If you believe your dog may have mild separation anxiety it’s best to utilize a solution that’s based in training to overcome the problem. The hope is always that as an owner you know your dog best, but that’s not always the case when it comes to rescue dogs or older dogs that are being re-homed.
Knowing if a dog has experienced abandonment in the past or if they face any ongoing medical issues is important to how you diagnose the severity of their issues. If this is the case, then they may have a more serious case and the following training methods may be limited in effectiveness as the problem resides on a deeper behavioral level. It may not hurt to try them one at a time to rule out more mild cases but it’s best to consult with an expert if you feel you are in over your head.
Counterconditioning is a training process that helps you to turn something your dog experiences as a negative into a positive. This could be a particular person, environment, set of actions, or another trigger such as your “leaving the house” routine. Counterconditioning can be used so that when one of these triggers is about to take place you offset the negative response by eliciting a positive response from your pet.
This is typically done in the form of treat rewards. For example if you begin to notice your dog begins whining whenever you go to grab your keys prior to leaving, then you can use counterconditioning and give them a small treat the next time you grab them. This will begin to shift the association with the negative – you leaving – to the positive – “I’m getting a treat.”
In order for counterconditioning to be successful, you want to train for the trigger in practice situations. Don’t wait until you have to leave the house to begin giving your dog treats, do training exercises daily where you grab your keys and reward your dog, even when you have nowhere to go. Simply take the action of picking up your keys, and offer your dog a treat to offset the negative response; then place your keys back down. This will obscure the action from being solely a part of your routine before you leave the home.
If you only offer rewards when it’s actually time for you to leave it’s unlikely you’ll be able to shift the association for your dog and the negative response will outweigh the positive of the treat.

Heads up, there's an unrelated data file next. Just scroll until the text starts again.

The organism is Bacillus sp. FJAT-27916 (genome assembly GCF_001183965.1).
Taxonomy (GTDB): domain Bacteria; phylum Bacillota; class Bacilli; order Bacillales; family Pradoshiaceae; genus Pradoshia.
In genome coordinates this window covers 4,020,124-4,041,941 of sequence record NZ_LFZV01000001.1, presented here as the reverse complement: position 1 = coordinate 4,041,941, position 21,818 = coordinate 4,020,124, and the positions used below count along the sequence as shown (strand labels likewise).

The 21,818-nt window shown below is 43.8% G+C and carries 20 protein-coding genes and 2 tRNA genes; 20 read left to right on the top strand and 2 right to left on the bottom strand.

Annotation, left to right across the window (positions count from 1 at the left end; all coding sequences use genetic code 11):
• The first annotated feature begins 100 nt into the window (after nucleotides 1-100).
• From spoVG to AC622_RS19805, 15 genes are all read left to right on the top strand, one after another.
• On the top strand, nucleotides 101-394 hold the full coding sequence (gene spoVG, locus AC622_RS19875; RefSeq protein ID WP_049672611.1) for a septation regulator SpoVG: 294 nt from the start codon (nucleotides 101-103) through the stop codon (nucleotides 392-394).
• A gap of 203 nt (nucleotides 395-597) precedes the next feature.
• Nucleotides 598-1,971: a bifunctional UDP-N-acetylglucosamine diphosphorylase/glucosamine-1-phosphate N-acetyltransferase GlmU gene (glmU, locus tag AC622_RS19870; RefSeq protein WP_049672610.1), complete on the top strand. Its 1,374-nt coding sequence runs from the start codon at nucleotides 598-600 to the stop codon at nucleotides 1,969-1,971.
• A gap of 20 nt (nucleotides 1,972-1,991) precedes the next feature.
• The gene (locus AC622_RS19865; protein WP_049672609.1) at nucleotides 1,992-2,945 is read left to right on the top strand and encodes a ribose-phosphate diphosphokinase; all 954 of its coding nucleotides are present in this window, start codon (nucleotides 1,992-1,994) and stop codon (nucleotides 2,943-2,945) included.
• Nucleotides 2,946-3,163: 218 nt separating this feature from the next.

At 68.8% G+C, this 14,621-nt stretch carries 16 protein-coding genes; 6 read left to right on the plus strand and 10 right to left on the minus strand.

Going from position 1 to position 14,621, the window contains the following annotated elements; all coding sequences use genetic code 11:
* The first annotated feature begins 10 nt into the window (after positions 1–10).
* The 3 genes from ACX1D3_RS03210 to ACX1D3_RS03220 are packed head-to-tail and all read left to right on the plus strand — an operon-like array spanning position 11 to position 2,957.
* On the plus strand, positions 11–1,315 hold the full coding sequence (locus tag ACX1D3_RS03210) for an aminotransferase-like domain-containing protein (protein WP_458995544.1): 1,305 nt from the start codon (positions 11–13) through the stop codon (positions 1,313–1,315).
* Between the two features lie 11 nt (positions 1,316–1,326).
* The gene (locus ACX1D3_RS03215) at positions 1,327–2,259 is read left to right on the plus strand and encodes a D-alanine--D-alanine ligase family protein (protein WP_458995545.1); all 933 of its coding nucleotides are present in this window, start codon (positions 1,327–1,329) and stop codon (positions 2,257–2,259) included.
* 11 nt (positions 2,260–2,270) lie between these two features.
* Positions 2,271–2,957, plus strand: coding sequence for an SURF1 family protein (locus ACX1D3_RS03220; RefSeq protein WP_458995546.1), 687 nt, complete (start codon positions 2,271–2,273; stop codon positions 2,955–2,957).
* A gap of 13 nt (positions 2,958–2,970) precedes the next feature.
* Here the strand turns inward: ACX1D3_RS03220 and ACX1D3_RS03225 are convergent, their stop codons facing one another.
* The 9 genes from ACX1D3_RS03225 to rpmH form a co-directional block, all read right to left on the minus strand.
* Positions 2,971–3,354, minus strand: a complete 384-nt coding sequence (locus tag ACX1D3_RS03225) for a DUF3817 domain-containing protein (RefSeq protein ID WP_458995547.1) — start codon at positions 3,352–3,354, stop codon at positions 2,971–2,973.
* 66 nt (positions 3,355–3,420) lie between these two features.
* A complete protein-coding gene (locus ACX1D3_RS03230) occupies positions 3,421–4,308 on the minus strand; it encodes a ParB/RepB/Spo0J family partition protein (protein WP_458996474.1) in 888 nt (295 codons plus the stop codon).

However, if done correctly your dog’s anxiety will decrease when the trigger is presented to them. It’s always best to reward your dog when they are in as calm a state as possible in order to reinforce the behavior. As you work through your counterconditioning process there may be multiple triggers you need to progressively work through to desensitize your dog.
In addition to counterconditioning training, it’s important to train your dog to be an independent member of your family. This training should begin early on in your relationship with your dog.
Many dogs do desire a need for some independence, but they also desire security and safety. This is why crate training is important even when you ultimately plan to let your dog have freedom and run of the home.
Similarly, you can begin to train your dog to be alone when you are still in the home by simply exiting the room and giving them a few minutes to themselves. Upon returning, if your dog is calm and relaxed give them a treat. You may want to start with even smaller increments of time such as 10 seconds or 30 seconds depending on what your dog can handle.
As you progress with this training, leave your dog alone for a longer period of time, and continue to reward them for good behavior. This can be ramped up to you leaving the home for short periods of time as well.
It’s also popular to use interactive toys to help keep your dog entertained when you are gone for extended periods of time. One popular interactive toy is the KONG toy. The benefit of KONG toys and the like is that it takes dogs a while to eat all the food you stuff into the small end of the toy.